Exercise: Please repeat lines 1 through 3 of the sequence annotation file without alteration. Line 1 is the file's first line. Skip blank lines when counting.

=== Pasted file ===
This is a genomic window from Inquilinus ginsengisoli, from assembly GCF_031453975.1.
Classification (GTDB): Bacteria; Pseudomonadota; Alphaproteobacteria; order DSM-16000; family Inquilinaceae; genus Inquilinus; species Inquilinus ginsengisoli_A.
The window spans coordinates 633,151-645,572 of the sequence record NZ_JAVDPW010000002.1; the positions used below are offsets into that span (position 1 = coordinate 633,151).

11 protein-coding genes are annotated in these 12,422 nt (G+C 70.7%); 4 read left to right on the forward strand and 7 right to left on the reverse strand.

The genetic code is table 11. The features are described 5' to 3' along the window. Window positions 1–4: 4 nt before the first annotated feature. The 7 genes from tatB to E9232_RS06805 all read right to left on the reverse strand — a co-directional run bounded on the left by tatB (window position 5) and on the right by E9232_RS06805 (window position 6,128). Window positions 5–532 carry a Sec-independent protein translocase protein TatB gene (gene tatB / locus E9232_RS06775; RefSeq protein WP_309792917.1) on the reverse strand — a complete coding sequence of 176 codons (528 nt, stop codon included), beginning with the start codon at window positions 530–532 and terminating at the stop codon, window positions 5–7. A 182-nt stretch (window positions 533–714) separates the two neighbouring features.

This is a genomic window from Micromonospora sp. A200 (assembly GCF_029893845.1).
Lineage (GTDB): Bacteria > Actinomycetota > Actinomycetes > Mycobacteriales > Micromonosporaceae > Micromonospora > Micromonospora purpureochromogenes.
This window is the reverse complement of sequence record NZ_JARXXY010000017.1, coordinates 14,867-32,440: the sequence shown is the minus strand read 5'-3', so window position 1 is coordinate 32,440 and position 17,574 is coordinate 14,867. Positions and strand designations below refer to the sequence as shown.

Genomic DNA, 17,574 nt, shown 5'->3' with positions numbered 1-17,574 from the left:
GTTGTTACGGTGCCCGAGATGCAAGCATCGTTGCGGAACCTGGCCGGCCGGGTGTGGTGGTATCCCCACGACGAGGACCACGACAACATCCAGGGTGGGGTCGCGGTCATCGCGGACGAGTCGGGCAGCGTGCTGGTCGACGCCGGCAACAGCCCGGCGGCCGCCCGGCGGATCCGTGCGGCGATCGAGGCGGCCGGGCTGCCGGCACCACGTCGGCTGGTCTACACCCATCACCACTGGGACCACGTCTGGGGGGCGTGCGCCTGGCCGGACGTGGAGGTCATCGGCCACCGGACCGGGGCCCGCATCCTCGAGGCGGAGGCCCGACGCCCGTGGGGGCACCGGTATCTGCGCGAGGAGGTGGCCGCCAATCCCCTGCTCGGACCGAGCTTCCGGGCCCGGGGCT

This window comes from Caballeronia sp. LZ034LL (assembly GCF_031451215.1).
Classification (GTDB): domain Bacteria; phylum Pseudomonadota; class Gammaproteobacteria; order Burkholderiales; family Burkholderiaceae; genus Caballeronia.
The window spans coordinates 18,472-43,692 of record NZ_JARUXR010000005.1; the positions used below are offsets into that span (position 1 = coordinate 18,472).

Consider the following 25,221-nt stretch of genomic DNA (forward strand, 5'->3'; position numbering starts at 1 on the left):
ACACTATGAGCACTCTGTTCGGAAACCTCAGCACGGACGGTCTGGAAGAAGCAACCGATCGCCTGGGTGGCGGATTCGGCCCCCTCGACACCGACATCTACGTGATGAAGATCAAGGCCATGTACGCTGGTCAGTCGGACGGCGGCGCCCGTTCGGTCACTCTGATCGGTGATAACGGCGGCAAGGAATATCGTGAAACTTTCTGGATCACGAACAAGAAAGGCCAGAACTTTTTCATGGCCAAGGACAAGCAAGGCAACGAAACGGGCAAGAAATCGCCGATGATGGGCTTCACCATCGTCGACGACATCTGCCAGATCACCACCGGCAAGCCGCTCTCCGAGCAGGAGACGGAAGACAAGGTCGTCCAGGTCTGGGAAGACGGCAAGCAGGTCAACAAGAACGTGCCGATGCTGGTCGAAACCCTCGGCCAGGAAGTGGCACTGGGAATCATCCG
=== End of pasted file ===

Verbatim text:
This is a genomic window from Inquilinus ginsengisoli, from assembly GCF_031453975.1.
Classification (GTDB): Bacteria; Pseudomonadota; Alphaproteobacteria; order DSM-16000; family Inquilinaceae; genus Inquilinus; species Inquilinus ginsengisoli_A.
The window spans coordinates 633,151-645,572 of the sequence record NZ_JAVDPW010000002.1; the positions used below are offsets into that span (position 1 = coordinate 633,151).